After I wrote a one-sided version of the recent Jelurida vs Apollo story, I was called out (and rightly so) by Steve McCullah, Apollo’s founder, and the entire Apollo community.
However, there were no insults or trash-talk – rather the opposite. With much grace and dignity, it was pointed out to me that the article I chose to base my opinion on is not as up-to-date as it should be.
Did I misudge @ApolloCurrency on my latest piece? Will do a follow-up next week with new findings. A big thank you to the Apollo community for calling me out so nicely!
— Pedro Febrero (@Febrocas) March 31, 2019
In the meantime, I would hope that the Jelurida team puts a notice somewhere on their blog post with an updated statement concerning the matter, otherwise more people might get confused as well. As stated by McCullah:
“They [Jelurida] try to act like our privacy is limited but their snake-oil page only worked for a VERY short time a long time ago, before we launched Olympus 2.0.”
One thing is certain: from the Twitter interactions I had with the Apollo community, it was immediately clear there is some kind of war going on between Jelurida and Apollo, mainly because of Jelurida’s efforts to call out Apollo for “mischeiving”. Despite that, McCullah has faced all challenges head-on and responded to the comments concerning Apollo’s privacy with a bold move:
“Bitfi is going to offer $10,000 to anyone who can track a single Apollo private transaction.”
The cryptocurrency uses TOR and a coin mixer to provide privacy. Although there are some technical concerns surrounding the effectiveness of coin mixing as a full-on privacy feature, the truth is it has been widely accepted as a capable privacy enhancement. This article’s goal is not to compare privacy features between privacy coins (as I’ve done that here), but to understand if the points Jelurida pointed out are still relevant or not at the time of writing.
A great review of the Apollo project was done by Journey to 100k, a cryptocurrency YouTuber, who highlighted how business-savvy and technically skilled the project is.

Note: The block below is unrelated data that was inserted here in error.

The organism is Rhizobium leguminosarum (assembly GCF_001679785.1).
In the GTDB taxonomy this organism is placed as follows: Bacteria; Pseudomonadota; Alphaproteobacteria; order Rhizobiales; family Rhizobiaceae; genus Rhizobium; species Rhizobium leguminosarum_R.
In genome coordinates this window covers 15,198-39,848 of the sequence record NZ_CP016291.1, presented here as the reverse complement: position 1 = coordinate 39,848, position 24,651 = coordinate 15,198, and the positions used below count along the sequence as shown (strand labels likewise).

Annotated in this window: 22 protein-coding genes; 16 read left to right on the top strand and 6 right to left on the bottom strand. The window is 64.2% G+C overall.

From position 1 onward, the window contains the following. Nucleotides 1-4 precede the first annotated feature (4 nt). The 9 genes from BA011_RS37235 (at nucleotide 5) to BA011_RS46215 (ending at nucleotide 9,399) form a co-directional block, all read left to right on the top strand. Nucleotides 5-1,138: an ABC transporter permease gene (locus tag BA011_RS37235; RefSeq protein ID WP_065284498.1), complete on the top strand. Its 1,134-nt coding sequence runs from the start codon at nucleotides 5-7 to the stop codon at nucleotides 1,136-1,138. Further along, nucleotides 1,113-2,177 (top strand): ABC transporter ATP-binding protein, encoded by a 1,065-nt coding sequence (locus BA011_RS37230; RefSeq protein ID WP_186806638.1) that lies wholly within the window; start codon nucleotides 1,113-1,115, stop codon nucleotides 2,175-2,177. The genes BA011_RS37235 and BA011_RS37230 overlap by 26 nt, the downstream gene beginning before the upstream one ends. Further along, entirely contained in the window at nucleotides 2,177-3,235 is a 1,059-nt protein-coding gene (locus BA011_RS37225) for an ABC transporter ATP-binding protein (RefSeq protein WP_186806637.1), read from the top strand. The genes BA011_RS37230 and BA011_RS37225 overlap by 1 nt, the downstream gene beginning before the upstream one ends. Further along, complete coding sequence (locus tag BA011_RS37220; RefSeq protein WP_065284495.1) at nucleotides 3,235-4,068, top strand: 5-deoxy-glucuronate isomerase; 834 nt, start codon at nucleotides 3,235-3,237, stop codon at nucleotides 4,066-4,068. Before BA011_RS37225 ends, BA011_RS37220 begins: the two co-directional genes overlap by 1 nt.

Apollo’s blockchain and technology was initially a copy of Ardor’s Nxt platform, the very first Proof-of-Stake (PoS) cryptocurrency ever created – by an anonymous Bitcointalk user for that matter – and later bought by a Dutch company called Jelurida, led by Lior Yaffe.
Much like Stellar derives from Ripple, or Litecoin from Bitcoin, most cryptocurrencies were initially something else. My point is that being an initial copy means little in the medium to long term.
McCullah did not hide the fact that Apollo initially started off as a copy of Ardor’s Nxt, saying the achievements of the cryptocurrency will always be treasured and much respected by him and his team. Still, many changes have taken place since:
“On top of refactoring their code we have developed many technologies which we believe are completely groundbreaking to blockchain. Just to name a few: our Apolloupdater allows us to upgrade something as large as the consensus without ever hard forking. Not even large projects, such as ETH, have been able to do this. Because of this technology and another technology, called ChainID, we have been able to speed up our blockchain to support two-second blocks. This facilitates two-second transactions (the fastest in blockchain that we have found).”
Despite that, Jelurida chief Lior Yaffe tweeted his belief that a two-second block time results in a non-secure chain.
Speeding the block time of an #Nxt clone to 2 seconds requires only few lines of code. The result is a less secure chain with more forks and empty blocks. Putting a marketing campaign behind such trivial change @ApolloCurrency just demonstrates again that you have nothing to sell
— Lior Yaffe (@lioryaffe) January 20, 2019